Regarding 2., a more practically useful approach to me seems to be a model that predicts probabilities of the exceedance of critical thresholds for shutting off turbines. This would be directly connected to different kinds of potential losses, and probabilities allow for optimal decision making in applications.
 All considered models are relatively complex (ConvLSTM models accounting for the spatial structure9). To be able to compare models in a fair way, more simple benchmark models should be considered as well. In particular, a gridpoint wise standard NN model that uses previous time steps locally at the single grid point of interest, or similarly motivated local, pergridpoint LSTM models should be included in the comparison to be able to evaluate whether the temporal and spatial aspects of the proposed models are truly relevant.
 The model description in Section 2.2 is rather short and does not include all relevant details to independently replicate the work. For example, which fields are exactly used as inputs (only wind speed? which previous time steps?), what does "12 hour input and 12 hour prediction" mean (page 8, line 209)? Are the predictions made hourly? Which inputs are exactly used at each time step?
Some more details are provided in Section 2.2.3, but it does not become clear how you selected the hyperparameters (optimization algorithm, learning rate, ...). Did you try different values and how robust are the results in terms of these choices?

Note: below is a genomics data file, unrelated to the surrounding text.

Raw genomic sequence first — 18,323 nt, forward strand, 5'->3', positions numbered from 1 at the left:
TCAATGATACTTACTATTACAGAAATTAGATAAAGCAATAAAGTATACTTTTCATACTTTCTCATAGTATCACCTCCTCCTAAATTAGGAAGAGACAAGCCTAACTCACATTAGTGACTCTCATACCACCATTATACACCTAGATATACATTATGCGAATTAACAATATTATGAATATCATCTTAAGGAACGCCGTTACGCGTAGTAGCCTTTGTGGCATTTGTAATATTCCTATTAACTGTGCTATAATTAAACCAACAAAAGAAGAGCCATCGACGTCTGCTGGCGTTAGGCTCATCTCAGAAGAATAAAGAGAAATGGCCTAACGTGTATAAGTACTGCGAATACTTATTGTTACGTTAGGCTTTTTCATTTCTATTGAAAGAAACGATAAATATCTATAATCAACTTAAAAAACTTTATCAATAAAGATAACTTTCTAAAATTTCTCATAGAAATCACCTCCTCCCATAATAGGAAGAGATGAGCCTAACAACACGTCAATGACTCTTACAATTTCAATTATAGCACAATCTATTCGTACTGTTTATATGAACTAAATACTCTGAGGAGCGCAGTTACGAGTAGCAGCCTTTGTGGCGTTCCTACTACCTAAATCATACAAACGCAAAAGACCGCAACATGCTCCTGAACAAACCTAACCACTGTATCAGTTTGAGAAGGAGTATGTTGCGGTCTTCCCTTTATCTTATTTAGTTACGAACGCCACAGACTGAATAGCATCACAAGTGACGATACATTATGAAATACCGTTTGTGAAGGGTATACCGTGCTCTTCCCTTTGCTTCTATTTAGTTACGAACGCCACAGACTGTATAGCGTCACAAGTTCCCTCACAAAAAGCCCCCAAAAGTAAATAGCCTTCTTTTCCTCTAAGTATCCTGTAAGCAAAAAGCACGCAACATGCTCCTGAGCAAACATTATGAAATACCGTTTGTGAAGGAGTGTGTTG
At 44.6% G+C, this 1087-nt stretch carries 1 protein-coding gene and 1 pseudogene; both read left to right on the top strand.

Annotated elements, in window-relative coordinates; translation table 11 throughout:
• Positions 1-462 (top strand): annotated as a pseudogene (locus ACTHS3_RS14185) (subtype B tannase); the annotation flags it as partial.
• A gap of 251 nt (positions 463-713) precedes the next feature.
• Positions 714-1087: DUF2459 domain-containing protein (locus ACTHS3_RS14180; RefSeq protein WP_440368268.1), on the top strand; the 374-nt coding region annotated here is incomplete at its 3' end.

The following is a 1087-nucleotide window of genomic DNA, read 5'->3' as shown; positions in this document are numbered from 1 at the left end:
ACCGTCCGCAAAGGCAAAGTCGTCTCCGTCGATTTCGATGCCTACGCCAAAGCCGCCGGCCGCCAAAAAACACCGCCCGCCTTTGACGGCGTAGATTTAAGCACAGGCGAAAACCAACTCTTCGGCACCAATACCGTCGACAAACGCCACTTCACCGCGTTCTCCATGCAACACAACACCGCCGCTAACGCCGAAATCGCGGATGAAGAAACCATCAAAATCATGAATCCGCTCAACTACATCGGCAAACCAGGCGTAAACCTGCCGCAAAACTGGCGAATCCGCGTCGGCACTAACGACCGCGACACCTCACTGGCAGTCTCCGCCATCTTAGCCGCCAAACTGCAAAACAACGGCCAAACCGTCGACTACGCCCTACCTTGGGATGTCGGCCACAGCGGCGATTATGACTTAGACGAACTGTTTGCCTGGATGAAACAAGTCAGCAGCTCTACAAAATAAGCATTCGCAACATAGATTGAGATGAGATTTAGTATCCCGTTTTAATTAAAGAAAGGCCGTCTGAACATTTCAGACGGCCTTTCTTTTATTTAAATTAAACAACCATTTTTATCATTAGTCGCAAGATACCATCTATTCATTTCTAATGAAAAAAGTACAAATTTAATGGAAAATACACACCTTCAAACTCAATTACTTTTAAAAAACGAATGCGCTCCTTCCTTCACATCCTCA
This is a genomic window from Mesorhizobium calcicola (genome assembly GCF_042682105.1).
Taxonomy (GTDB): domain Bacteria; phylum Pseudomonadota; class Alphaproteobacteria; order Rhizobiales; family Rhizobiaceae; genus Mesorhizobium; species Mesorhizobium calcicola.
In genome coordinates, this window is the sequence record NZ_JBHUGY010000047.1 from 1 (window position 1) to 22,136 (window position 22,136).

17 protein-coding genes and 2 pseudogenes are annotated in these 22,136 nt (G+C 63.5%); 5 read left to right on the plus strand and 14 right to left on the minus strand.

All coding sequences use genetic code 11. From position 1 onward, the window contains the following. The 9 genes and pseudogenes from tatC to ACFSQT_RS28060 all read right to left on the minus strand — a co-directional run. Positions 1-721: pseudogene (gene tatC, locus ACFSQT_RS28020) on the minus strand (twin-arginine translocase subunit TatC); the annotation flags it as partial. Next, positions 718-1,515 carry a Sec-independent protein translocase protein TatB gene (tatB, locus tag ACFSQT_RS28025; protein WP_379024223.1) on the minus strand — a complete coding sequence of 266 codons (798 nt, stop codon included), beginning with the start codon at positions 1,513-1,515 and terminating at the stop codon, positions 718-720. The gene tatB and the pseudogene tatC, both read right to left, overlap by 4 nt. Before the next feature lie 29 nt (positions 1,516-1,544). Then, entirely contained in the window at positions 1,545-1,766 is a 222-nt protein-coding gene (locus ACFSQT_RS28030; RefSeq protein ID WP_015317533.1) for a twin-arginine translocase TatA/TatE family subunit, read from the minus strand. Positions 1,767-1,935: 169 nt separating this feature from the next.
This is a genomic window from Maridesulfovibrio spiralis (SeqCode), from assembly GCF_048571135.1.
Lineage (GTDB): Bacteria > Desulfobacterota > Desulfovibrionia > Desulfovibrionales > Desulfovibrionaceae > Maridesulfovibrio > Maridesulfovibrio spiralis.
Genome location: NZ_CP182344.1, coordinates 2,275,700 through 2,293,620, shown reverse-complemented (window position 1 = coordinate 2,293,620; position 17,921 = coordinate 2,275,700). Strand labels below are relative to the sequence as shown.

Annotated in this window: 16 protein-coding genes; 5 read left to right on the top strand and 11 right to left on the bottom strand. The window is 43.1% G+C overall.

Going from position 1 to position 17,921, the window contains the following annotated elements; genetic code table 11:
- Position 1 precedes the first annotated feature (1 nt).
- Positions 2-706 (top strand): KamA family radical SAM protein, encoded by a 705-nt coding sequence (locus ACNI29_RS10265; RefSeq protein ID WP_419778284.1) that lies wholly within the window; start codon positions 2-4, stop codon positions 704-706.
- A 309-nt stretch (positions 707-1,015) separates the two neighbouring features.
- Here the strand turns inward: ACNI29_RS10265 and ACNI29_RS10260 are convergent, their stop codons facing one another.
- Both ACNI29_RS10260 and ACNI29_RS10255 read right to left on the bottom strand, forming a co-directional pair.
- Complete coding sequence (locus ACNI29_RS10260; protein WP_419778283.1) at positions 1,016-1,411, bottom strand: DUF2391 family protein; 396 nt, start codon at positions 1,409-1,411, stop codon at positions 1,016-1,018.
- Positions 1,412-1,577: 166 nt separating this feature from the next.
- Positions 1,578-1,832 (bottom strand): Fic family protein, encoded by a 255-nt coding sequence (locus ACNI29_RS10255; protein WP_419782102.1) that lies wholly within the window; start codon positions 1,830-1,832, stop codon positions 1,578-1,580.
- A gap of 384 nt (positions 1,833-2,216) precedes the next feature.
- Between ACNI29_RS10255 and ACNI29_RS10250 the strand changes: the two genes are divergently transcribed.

Minor comments
 The last sentence of the abstract should be moved to the acknowledgements section.
 The literature review should also refer to probabilistic predictions, which are of critical importance for extremes. For example, there has been lots of work recently on probabilistic energy forecasting, in particular in the domain of combining physicalstatistical hybrids. With regards to postprocessing NWP models, the recent of of Phipps et al (2022, https://doi.org/10.1002/we.2736) appears to be relevant in the context of the discussion on page 3, line 6871).
 page 4, line 107114: The discussion of datadriven weather forecasting seems to not be relevant for the remainder of the paper, as the applications consider rather different time scales and variables.